• The Herald Journal Tuesday, May. 14, 2019

    USU Audiology Students Reflect on Humanitarian Mission

    Eleven Utah State University students returned from the Dominican Republic on Sunday after a weeklong volunteer mission with the Starkey Hearing Foundation to provide hearing aids to individuals without access to health care. Audiology students in the doctoral program at the Sorenson Legacy Foundation Center for Clinical Excellence have raised funds all year as part of a course designed around the service mission. The students pay for the missions themselves, holding bake sales to raise the money to cover the trip. ... The doctoral program in audiology is a specialization in the disability disciplines Ph.D. program in the Emma Eccles Jones School of Education and Human Services. The trip is part of an ongoing service-learning opportunity with Starkey Hearing Foundation that Utah State has been a part of for 14 years.

  • The Herald Journal Monday, May. 13, 2019

    Aggie Bull-evard to Add Signal Lights, Bike Lane

    Aggie Bull-evard, the section of 700 North that passes through the Utah State campus, has been closed multiple times in the past for road construction, most typically in the summer. This year, big changes are expected as construction begins once again. Access to USU from 700 North is temporarily closed until Aug. 23. The closure is to help facilitate road, sidewalk and crosswalk improvements from 800 East to 900 East between the Aggie Recreation Center and the Education Building. “The signal light crosswalks will be used to direct pedestrians to the crosswalks at 800 North and 900 North,” said Kelly Christoffersen from USU Facilities planning, design and construction. Christoffersen said that they will be adding a new center island with a rain garden and artwork to help keep individuals from jaywalking. “We want to make it easier for the buses, and we will be adding a bike lane as well,” Christoffersen said. ... Entrance into USU from 1200 East to 900 East will still be open, and an alternative route to the Taggart Student Center, Welcome Center and University Inn parking lot will be made available.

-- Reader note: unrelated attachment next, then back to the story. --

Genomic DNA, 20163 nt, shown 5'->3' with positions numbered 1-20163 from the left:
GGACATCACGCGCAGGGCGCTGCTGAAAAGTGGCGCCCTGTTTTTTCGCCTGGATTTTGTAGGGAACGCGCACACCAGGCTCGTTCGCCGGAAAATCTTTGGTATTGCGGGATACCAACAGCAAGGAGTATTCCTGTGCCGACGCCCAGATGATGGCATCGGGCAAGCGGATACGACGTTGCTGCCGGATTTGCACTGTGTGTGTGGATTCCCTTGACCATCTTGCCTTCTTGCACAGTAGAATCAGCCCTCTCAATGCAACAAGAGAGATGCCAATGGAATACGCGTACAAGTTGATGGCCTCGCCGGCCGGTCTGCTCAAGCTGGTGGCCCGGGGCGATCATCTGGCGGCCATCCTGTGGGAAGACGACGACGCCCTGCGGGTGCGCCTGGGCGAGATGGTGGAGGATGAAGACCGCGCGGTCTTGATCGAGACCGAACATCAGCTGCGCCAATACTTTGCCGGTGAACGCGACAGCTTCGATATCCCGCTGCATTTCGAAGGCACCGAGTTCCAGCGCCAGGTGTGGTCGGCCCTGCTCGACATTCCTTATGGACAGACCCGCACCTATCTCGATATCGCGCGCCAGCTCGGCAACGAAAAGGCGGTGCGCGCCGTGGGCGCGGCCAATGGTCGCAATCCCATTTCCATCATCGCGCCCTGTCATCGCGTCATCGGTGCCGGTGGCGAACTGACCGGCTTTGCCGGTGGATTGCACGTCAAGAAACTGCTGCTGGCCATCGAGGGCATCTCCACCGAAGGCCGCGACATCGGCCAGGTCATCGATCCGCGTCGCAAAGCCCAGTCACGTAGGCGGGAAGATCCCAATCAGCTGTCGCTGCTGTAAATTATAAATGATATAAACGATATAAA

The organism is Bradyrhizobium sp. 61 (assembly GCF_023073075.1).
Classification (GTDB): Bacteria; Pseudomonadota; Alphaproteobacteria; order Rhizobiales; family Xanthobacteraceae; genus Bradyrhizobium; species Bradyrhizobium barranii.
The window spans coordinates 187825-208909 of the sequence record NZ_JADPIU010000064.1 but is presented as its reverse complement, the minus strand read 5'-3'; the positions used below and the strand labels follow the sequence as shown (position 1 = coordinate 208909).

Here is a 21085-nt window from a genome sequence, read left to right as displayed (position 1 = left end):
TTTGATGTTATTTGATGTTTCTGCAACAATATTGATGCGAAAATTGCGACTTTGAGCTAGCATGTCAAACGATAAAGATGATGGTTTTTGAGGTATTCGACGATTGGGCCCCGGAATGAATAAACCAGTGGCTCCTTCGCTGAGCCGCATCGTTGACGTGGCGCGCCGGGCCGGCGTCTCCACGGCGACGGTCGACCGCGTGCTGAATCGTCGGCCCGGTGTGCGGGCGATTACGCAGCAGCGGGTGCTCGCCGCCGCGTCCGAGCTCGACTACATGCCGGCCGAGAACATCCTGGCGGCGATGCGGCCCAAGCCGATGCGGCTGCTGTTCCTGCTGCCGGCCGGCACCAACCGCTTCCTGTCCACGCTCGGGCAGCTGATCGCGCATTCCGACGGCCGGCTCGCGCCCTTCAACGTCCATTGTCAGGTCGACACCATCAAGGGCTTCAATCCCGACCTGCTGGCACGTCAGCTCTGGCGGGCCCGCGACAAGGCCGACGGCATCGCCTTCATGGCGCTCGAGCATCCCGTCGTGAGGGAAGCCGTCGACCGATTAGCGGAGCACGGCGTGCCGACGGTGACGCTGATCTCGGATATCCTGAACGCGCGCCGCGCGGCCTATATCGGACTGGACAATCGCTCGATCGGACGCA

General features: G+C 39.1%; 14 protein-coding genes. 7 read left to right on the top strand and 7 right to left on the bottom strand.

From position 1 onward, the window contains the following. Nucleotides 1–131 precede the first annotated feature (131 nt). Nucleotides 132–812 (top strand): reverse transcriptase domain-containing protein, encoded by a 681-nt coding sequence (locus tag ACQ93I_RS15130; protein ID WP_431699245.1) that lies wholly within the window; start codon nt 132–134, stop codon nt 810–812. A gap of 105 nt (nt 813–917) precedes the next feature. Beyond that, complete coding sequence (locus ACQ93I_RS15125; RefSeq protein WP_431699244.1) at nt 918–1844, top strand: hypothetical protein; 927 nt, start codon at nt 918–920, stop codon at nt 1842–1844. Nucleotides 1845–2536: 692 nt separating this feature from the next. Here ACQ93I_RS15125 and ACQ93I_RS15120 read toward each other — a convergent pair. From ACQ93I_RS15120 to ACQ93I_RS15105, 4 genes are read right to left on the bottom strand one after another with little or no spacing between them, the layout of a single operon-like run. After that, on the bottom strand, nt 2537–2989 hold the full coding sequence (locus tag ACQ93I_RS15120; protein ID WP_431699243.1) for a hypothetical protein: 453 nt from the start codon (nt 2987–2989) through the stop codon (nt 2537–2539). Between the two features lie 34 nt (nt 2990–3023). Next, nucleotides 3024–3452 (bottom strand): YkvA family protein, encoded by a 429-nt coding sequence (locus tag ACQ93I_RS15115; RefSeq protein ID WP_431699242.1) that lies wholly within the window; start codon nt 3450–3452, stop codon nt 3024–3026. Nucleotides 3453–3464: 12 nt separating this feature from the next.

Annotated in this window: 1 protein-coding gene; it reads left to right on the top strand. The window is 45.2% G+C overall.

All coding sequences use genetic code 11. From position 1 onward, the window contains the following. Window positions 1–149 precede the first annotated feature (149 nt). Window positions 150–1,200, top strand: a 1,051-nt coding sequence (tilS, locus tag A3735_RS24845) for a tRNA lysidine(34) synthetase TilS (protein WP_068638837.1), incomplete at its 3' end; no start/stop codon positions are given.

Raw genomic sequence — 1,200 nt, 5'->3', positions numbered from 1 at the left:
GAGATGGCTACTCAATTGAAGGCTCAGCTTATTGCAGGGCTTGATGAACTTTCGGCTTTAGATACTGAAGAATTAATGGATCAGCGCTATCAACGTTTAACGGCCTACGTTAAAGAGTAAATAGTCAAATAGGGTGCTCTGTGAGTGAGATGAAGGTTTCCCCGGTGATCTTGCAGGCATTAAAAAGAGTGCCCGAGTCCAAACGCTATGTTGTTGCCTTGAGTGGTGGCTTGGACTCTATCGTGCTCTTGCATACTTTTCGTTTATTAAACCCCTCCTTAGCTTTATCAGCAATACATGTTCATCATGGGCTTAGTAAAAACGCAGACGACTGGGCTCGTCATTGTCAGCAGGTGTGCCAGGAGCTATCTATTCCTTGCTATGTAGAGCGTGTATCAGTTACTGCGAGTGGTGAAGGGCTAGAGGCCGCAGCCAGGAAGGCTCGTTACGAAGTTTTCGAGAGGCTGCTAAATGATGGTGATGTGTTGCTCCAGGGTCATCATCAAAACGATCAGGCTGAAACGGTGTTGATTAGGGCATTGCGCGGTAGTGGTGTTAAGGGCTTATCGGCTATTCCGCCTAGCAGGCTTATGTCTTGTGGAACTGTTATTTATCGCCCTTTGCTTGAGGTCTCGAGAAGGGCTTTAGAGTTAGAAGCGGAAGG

• Salt Lake Tribune Sunday, May. 12, 2019

    USU Study Shows Campaign Brought an Extra Half-million Visitors to Parks

    Wilshire Boulevard is among Los Angeles’ busiest streets, traveled by millions in cars, on foot and on bikes. For two months in 2013, a composite image showing several iconic Utah landforms — think Delicate Arch and the Great White Throne — soared above the equally iconic street connecting Beverly Hills with L.A.’s commercial districts. From the side of a 20-story building, the redrock scenery beckoned passersby to visit Utah’s “Mighty 5.” That 238-foot-high “wallscape” was the start of the now famous and much-copied ad blitz touting southern Utah’s five national parks. The campaign’s spring 2013 launch — placed in television ads, building wraps, digital billboards, magazines and social media at a cost of $3.1 million — coincided with a steep increase in park visitation that has continued unabated ever since. It was widely assumed that “Mighty 5” had a lot to do with that, and a new study by Utah State University economists confirms it: The campaign attracted an additional half-million visitors on average during each of the three years after the appearance of these ads in major Western cities within a long-day’s drive of Utah. Although Utah’s park tourism had been rising since 2008, the state Office of Tourism initiated the aggressive multimedia push promoting Arches, Canyonlands, Zion, Bryce Canyon and Capitol Reef national parks. But the campaign likely did little to push soaring visitation at Zion and Bryce Canyon, Utah’s two most crowded parks, according to the study’s senior author, Paul Jakus, a professor in USU’s Department of Applied Economics. Still, the study proves Mighty 5 was a huge success, for better or worse, and highlights the imperative for the state to adjust messaging surrounding Utah’s increasingly crowded redrock gems.